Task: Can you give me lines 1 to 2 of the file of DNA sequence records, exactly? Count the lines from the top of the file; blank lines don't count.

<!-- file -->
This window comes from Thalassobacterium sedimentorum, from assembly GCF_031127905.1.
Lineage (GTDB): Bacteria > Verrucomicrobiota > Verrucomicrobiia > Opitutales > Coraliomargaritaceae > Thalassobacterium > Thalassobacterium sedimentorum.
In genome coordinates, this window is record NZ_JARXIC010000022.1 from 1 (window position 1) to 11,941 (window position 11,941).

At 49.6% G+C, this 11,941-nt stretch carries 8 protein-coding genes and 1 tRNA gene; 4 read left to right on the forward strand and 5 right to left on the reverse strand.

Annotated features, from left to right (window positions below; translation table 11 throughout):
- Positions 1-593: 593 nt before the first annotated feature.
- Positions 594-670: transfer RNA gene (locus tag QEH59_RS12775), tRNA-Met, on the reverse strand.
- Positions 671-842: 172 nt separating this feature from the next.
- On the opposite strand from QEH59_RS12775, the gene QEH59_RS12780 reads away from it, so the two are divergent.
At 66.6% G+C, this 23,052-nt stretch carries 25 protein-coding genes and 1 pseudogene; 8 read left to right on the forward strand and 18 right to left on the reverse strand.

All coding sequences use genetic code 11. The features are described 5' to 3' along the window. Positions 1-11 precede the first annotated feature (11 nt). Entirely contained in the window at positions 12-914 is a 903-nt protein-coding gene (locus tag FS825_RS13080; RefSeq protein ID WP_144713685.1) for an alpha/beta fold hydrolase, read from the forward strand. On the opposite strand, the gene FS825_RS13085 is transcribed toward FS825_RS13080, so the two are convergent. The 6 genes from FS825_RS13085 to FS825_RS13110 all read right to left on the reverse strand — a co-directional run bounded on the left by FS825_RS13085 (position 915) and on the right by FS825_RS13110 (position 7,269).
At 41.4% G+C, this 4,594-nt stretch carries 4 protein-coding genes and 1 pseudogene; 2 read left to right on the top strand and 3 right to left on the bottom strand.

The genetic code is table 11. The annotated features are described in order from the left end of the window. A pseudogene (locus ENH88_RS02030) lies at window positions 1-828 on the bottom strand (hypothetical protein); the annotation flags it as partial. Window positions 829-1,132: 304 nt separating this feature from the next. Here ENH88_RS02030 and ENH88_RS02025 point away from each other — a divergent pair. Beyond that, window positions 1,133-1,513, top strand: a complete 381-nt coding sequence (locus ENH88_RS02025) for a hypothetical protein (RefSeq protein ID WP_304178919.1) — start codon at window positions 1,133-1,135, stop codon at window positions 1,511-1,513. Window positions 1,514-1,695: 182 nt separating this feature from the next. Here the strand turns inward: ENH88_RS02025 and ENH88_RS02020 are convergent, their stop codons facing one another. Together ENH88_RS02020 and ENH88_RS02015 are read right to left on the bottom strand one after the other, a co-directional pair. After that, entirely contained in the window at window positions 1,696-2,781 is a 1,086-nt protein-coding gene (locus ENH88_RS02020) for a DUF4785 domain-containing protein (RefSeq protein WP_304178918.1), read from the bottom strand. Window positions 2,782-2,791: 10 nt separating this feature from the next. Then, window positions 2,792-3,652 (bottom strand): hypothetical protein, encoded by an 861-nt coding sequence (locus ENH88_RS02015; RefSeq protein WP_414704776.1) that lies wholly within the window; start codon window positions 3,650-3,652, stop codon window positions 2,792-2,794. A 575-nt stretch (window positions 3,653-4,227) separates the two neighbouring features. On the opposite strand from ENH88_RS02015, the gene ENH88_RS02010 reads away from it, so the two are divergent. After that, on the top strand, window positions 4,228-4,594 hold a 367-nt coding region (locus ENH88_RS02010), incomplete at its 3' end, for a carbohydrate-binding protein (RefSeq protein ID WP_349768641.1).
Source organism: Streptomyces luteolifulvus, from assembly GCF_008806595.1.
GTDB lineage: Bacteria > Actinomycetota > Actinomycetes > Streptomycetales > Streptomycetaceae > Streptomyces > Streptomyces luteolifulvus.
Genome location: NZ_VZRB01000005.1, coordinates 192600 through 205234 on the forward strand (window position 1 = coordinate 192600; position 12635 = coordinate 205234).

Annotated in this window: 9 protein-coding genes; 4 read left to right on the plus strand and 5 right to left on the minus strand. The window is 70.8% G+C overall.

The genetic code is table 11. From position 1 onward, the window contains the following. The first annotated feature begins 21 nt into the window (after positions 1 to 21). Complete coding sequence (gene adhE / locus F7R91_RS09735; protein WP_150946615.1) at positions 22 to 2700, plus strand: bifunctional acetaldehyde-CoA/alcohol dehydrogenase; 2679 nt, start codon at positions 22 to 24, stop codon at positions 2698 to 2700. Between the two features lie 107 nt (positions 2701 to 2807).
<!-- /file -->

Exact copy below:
This window comes from Thalassobacterium sedimentorum, from assembly GCF_031127905.1.
Lineage (GTDB): Bacteria > Verrucomicrobiota > Verrucomicrobiia > Opitutales > Coraliomargaritaceae > Thalassobacterium > Thalassobacterium sedimentorum.